The Thanksgiving holiday is important to North Carolina’s agriculture, as we continue to lead in sweet potato production across the nation. Once relegated to the holidays primarily, the sweet potato has now been embraced as an important staple in healthy diets.
In fact, sweet potatoes were ranked among the top ten best foods to eat regularly, according to the Center for Science in the Public Interest.
Whether you serve North Carolina’s state vegetable year-round or only at Thanksgiving, let’s dive into the fun facts surrounding one of the state’s most valuable agricultural exports.
The number of states accounting for total US sweet potato production in 2019:
North Carolina, California, and Mississippi.
This marks the first year since 2000 that no other states contributed to production.
Approximate pounds of sweet potatoes that North Carolina produced in 2019!
North Carolina’s share of national sweet potato production in 2019 – 21 percentage points greater than last year’s harvest.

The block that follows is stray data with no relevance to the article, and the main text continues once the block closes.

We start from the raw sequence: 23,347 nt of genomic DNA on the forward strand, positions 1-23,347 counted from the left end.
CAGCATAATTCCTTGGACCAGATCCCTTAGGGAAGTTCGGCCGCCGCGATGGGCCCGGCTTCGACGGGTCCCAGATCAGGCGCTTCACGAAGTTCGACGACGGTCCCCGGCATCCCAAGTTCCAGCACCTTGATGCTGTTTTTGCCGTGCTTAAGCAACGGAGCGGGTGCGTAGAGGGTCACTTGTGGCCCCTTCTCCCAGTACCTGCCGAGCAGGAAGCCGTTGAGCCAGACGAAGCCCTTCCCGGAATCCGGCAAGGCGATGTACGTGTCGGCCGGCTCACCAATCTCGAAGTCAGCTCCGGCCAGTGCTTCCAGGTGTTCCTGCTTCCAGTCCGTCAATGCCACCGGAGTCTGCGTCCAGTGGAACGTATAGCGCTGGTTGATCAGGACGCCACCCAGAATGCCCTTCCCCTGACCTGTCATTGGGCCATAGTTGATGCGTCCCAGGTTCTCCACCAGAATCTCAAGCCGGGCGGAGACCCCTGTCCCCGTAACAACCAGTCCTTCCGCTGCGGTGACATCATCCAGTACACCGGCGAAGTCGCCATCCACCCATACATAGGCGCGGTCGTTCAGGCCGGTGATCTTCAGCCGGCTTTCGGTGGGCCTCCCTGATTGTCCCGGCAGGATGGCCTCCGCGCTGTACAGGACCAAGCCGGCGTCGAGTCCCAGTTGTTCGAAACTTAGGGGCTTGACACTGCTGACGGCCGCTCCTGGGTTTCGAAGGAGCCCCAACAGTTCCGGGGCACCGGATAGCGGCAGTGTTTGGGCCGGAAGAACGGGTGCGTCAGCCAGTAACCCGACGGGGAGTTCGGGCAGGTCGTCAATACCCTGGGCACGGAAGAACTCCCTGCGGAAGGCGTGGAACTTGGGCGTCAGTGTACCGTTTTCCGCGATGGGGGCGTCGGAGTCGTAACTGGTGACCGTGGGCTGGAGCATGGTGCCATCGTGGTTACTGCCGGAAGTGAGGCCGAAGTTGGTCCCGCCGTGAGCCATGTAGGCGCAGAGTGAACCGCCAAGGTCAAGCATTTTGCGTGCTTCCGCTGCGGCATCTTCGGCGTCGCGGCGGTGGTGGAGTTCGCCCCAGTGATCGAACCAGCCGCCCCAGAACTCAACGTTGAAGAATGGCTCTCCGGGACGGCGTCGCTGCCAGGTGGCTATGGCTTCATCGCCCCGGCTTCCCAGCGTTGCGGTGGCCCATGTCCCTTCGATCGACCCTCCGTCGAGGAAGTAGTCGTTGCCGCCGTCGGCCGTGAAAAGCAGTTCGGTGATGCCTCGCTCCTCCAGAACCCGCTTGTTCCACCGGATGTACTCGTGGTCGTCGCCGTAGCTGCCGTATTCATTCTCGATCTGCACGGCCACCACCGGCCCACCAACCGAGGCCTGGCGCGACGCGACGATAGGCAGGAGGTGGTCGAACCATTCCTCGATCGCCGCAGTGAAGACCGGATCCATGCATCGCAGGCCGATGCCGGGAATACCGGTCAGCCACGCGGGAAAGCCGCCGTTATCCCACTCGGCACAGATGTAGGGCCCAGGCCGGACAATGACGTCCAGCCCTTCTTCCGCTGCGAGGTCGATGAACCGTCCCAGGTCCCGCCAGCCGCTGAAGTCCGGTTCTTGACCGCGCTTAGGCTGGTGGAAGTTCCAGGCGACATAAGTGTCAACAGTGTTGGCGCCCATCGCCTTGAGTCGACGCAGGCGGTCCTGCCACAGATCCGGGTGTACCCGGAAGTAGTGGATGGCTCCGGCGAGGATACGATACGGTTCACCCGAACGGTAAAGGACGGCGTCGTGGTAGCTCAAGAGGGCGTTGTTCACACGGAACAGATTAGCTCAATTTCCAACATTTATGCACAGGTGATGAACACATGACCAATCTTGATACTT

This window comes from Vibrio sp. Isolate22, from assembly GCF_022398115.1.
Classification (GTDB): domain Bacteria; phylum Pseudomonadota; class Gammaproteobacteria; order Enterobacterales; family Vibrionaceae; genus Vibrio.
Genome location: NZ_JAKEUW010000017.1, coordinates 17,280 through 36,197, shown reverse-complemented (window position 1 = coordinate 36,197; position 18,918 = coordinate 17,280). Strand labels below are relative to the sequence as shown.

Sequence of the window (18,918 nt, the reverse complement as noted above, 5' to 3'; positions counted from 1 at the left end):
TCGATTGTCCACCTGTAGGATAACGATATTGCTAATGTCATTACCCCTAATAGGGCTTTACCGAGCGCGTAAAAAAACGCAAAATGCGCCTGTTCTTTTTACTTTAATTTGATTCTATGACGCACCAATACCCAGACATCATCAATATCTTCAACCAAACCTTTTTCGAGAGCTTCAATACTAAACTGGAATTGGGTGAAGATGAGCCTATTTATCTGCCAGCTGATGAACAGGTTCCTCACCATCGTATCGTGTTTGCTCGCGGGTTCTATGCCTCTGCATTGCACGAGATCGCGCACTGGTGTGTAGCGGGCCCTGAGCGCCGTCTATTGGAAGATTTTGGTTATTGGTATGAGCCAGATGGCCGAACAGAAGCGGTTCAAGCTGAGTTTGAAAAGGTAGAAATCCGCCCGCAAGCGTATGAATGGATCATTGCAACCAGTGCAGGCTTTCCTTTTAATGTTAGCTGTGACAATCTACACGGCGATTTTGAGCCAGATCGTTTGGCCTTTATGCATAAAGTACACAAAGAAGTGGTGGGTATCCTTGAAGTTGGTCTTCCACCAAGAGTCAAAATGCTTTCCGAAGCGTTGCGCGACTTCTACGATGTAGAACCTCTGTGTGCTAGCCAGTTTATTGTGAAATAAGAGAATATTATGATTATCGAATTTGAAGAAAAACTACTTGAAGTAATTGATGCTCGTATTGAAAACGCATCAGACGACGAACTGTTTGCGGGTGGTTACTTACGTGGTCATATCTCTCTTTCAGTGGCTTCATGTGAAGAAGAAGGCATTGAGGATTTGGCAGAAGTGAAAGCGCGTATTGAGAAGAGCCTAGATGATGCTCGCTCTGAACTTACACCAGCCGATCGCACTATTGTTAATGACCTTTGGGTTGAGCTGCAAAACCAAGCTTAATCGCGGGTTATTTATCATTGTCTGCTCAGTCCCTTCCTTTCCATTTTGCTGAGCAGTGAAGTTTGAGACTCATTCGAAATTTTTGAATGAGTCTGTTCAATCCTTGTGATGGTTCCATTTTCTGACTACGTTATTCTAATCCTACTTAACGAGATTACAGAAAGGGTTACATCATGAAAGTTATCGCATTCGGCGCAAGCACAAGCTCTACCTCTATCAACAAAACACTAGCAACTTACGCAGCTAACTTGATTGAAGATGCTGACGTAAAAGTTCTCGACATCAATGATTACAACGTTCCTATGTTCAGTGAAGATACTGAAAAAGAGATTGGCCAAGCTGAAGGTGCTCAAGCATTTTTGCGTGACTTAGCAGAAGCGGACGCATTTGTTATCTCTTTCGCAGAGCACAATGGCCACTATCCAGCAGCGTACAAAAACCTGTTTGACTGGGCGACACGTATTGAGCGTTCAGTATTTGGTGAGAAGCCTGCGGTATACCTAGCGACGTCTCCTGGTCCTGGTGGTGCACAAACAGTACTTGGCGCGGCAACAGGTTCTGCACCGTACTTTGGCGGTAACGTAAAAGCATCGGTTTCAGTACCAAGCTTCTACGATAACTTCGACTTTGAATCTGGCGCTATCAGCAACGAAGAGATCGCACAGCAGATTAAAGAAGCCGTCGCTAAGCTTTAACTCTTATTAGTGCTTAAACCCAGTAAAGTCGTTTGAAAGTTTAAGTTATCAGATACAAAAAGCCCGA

This marks the highest share of sweet potatoes produced for the nation by North Carolina since 2000.
Value of the 2019 sweet potato harvest. This harvest was worth approximately 37% more than the previous year ($236 million).
This is the second-highest grossing harvest in the last five years behind 2014 ($348 million).
Sweet potatoes represented NC’s 4th most valuable crop in 2019, behind soybeans ($468 million), corn ($459 million), and tobacco ($441 million).
As in previous years, Sampson County was the single-largest producer of sweet potatoes in the state, accounting for 14% of production in 2019.
Overall, the three leading counties this year were:
All counties are reporting higher production compared to last year when hurricanes significantly reduced North Carolina’s sweet potato harvest.
Note: many counties chose to withhold specific production numbers (pdf) to avoid disclosing data on individual farms.
With the exception of county-level data retrieved from the North Carolina Department of Agriculture & Consumer Services, all data used in this post were retrieved from the USDA’s National Agricultural Statistics Service.
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Categories: NC in Focus
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